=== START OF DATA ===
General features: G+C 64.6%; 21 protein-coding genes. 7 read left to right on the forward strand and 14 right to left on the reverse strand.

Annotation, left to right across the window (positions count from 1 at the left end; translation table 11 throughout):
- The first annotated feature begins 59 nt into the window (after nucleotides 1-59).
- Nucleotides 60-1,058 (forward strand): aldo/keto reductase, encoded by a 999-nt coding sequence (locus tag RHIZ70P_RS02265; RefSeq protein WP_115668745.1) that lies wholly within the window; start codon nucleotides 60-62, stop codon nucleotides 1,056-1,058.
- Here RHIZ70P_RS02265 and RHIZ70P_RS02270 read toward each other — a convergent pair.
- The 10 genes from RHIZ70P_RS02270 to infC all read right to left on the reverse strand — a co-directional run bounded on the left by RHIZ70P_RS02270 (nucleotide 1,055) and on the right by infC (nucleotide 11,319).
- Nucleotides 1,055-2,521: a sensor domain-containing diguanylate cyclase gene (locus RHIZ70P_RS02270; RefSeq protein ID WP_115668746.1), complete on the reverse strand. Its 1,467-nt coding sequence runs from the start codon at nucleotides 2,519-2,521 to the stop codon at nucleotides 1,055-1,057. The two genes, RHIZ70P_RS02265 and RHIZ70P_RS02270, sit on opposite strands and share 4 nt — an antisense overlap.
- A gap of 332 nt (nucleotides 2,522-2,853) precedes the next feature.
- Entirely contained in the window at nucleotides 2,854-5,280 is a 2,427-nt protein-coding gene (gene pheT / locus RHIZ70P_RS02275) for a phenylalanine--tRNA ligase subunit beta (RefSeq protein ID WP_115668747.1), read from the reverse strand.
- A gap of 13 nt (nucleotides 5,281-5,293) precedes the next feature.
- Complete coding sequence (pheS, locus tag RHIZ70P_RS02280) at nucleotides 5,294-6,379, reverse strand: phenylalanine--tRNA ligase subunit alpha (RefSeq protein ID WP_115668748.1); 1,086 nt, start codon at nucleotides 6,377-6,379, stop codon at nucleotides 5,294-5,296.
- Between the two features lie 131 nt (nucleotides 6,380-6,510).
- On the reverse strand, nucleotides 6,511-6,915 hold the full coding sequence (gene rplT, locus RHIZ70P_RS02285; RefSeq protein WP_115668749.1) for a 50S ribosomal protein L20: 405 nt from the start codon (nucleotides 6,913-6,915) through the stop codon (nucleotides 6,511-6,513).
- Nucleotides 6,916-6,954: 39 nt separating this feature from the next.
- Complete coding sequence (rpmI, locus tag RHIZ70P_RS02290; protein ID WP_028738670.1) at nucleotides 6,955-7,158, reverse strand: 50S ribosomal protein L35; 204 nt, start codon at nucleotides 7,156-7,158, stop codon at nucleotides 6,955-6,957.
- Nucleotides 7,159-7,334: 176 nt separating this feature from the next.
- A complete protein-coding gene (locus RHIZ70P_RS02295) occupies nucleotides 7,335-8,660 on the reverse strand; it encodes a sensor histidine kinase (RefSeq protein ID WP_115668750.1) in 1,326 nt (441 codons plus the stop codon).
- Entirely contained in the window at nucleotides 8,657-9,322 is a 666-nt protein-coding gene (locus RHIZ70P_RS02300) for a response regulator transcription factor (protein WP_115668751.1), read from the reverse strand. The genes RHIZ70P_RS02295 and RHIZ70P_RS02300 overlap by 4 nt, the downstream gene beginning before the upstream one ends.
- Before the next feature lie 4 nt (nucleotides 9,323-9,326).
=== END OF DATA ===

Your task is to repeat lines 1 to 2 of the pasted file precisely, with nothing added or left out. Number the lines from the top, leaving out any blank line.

General features: G+C 64.6%; 21 protein-coding genes. 7 read left to right on the forward strand and 14 right to left on the reverse strand.

Annotation, left to right across the window (positions count from 1 at the left end; translation table 11 throughout):